DEPUE, Ill. (KWQC) – The Monterey Mushrooms factory has been one of the largest employers in Bureau Co. for decades, and last week they informed workers they will be ending operations in January.
Although the closure of the factory may cause a ripple effect through the entire Illinois Valley, there is one town in particular that will likely be hit the hardest.
“I think us, our town in DePue, are the ones that are going to feel the fallout.” said Sheila Harmon, a resident and teacher in DePue.
Hundreds of workers are set to lose their jobs after the mushroom factory closes its doors in January, and the majority of these workers currently reside a few miles away in the small town of DePue.
Teachers, including Harmon, are concerned for their students as many households have both parents working at the factory.
DePue has a population of less than two thousand, so an exodus of working class families could have devastating consequences. This is why village president, Daniel Hoffert, is eager to find ways to help the newly terminated employees recover as quickly as possible.
“What we don’t want to see going forward is to have people move out of town to move away to do things somewhere else or look somewhere else,” said Hoffert, “so our intentions have always been to make sure we take care of our citizens and we try to find them the best way possible to move forward.”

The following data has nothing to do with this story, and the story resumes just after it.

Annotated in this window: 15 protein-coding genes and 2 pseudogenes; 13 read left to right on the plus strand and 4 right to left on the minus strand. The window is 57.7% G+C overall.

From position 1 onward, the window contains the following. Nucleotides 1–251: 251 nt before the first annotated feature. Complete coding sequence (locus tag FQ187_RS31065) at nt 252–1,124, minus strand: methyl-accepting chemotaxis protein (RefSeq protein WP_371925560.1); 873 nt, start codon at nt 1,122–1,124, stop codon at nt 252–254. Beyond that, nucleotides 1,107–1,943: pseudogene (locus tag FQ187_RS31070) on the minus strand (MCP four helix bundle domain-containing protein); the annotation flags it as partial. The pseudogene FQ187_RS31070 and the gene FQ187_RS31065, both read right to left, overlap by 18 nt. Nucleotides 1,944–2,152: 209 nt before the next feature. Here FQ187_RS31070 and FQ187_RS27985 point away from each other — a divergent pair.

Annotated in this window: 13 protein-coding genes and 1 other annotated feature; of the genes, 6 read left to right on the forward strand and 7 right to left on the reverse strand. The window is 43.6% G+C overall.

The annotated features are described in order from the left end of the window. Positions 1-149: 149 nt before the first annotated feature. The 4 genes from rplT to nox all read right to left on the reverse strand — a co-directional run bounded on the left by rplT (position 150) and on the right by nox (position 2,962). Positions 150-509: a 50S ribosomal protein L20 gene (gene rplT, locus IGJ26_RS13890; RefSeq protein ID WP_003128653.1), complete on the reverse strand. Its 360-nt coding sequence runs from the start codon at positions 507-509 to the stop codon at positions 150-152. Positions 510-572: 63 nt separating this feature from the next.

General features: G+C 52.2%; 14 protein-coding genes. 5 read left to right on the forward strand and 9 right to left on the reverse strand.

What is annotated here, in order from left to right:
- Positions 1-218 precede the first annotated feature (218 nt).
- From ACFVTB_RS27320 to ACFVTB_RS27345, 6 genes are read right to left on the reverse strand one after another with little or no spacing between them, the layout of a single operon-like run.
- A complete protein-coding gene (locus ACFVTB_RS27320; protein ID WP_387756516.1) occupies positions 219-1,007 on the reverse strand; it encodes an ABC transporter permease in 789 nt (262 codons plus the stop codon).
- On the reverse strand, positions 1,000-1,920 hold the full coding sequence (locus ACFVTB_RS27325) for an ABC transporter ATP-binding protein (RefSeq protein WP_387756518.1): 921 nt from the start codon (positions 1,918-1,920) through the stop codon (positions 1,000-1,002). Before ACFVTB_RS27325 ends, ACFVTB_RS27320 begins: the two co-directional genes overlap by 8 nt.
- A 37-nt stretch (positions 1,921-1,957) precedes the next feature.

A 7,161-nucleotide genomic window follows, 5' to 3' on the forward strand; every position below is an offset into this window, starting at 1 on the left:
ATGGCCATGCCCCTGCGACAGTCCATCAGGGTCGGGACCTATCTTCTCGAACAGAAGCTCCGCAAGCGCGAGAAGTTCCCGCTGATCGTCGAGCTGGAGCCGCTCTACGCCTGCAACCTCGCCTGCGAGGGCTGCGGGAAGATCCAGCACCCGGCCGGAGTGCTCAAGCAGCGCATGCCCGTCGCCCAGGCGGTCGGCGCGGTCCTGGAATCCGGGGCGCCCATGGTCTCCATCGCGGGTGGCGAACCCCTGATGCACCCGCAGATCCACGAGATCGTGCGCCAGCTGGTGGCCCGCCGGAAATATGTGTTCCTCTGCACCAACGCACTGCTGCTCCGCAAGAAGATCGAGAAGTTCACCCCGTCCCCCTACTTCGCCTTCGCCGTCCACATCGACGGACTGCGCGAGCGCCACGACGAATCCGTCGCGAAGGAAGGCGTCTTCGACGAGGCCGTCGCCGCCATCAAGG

The unexpected closure of the mushroom factory has left village leaders scrambling to find solutions.
“Things that we want to do is get a job fair started and find out what the concerns of those employees are and try to help them in any way that we possibly can,” said Hoffert, “to move on from what has happened.”
DePue has faced similar closures in the past, but losing the mushroom factory is certainly another step backwards.
“I’m really hoping that we can find ways to keep the families here in this town,” said Harmon, “so that we don’t face another big drop and loss like we did 30 years ago.”
Since the factory is in Princeton’s tax district, Hoffert says he has been in close contact with Princeton mayor, Ray Mabry. He says neither of them have yet to hold a formal meeting with Monterey leadership.
The factory has had multiple owners over the years so Hoffert is hopeful that Monterey can sell the property in order for it to reopen at some point. However, as of Sunday night, the future of the site remains unclear.
In a letter to workers, Monterey says employees have been offered severance pay packages in exchange for them working through the end of operations. They say workers will also be eligible for unemployment benefits, and the company will not contest those claims.
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